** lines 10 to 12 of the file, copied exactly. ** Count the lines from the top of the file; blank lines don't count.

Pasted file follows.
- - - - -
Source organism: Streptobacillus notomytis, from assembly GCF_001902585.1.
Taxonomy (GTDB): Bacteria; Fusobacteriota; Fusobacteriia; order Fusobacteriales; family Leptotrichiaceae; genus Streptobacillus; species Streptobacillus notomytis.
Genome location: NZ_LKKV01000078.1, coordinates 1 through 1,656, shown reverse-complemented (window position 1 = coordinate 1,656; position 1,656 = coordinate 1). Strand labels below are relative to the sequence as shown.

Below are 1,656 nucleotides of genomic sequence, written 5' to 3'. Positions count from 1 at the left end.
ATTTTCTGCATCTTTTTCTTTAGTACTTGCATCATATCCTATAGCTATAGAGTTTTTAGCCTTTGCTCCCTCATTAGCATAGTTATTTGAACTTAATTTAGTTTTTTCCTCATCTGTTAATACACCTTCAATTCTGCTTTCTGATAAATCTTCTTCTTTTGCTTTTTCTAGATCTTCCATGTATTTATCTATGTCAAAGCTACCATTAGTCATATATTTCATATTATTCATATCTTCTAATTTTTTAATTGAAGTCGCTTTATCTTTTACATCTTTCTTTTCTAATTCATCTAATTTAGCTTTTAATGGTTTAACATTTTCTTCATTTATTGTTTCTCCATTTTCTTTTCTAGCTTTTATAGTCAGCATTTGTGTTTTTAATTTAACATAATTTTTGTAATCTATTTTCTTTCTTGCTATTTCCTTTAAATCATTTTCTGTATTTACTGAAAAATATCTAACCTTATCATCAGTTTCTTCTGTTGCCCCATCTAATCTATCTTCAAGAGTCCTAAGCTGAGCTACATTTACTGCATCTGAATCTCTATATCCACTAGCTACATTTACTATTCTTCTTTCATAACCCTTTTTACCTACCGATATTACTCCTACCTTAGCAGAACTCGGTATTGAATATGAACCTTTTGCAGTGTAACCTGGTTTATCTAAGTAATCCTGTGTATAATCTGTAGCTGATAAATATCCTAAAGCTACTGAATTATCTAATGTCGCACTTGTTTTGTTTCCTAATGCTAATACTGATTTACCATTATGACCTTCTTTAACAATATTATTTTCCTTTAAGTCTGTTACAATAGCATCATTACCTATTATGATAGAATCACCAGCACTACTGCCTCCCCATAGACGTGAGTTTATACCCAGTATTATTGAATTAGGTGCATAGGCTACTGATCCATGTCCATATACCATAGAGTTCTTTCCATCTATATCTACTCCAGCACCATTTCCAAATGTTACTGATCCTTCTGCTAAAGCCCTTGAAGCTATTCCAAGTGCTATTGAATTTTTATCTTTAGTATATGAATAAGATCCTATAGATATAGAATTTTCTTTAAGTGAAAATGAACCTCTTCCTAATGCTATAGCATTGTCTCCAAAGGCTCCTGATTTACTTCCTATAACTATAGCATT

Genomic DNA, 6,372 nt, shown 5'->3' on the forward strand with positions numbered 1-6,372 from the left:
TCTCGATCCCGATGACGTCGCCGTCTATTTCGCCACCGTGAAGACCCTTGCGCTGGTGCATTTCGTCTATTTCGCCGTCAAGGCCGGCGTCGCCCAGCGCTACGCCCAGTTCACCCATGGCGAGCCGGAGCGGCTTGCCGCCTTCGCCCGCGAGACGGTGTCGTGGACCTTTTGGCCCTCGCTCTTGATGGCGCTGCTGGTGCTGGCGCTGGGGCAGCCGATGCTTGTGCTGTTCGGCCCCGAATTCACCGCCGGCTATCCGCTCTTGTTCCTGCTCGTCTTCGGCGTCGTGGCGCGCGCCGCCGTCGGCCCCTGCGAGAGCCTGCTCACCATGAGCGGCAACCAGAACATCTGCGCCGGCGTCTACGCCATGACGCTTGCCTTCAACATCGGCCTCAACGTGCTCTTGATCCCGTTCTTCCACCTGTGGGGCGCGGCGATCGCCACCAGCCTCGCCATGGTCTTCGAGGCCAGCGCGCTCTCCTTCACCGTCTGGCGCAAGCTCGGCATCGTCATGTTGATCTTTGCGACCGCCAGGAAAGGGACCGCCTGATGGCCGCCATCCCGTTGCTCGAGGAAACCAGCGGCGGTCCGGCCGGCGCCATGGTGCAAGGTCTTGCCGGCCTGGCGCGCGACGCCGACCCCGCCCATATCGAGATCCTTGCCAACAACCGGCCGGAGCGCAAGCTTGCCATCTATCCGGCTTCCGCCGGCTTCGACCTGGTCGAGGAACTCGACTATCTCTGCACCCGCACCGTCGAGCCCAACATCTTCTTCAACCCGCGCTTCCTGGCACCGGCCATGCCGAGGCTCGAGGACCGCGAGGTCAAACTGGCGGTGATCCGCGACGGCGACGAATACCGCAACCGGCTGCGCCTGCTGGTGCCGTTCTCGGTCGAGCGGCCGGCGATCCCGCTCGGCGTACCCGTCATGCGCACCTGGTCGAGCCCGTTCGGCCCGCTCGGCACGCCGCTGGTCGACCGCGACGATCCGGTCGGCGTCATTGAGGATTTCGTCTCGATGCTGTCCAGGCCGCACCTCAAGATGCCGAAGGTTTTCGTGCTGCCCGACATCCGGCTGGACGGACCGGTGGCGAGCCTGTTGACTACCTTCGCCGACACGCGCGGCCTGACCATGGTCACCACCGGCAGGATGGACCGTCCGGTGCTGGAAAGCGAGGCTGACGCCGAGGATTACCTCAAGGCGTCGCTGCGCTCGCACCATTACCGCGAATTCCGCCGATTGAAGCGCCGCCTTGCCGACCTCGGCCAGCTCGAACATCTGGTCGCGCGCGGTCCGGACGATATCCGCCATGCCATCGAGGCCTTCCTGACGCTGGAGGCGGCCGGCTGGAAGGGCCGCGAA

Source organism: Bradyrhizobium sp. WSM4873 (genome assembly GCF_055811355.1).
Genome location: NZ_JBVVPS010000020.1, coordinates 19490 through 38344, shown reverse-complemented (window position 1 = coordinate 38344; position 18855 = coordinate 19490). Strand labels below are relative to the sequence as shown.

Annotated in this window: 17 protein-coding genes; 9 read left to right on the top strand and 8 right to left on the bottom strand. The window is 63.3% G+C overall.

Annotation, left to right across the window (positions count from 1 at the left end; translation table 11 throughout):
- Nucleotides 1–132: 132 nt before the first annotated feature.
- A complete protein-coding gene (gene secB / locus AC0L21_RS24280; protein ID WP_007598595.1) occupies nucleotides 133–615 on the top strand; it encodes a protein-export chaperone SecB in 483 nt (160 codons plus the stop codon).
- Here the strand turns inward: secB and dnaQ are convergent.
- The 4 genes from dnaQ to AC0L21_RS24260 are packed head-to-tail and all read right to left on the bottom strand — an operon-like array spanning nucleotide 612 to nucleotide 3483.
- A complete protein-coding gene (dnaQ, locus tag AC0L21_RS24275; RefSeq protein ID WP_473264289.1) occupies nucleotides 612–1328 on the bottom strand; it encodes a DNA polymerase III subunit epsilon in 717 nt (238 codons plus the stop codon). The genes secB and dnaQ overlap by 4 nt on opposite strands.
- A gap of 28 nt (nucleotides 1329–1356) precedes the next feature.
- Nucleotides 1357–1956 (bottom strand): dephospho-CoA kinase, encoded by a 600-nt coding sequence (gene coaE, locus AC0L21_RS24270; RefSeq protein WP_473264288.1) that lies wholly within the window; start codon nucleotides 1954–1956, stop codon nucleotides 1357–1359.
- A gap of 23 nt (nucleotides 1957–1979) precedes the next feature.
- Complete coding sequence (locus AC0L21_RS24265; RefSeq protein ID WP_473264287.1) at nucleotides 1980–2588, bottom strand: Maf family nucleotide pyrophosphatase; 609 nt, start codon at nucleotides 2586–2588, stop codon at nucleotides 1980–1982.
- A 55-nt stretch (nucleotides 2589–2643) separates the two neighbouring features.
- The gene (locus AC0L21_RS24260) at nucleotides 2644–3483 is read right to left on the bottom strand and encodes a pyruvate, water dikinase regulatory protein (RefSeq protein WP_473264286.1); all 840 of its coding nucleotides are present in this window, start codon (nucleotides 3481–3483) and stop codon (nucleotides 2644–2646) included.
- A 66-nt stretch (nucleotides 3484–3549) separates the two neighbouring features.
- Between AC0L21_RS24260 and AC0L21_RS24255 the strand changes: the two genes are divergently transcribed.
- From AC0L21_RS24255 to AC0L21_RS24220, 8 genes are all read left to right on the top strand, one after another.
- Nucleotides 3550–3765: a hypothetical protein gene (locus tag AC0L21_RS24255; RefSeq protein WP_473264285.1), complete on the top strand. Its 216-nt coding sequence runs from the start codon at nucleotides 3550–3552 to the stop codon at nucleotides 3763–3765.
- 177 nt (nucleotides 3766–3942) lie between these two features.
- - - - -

Annotated in this window: 17 protein-coding genes; 9 read left to right on the top strand and 8 right to left on the bottom strand. The window is 63.3% G+C overall.

Annotation, left to right across the window (positions count from 1 at the left end; translation table 11 throughout):
- Nucleotides 1–132: 132 nt before the first annotated feature.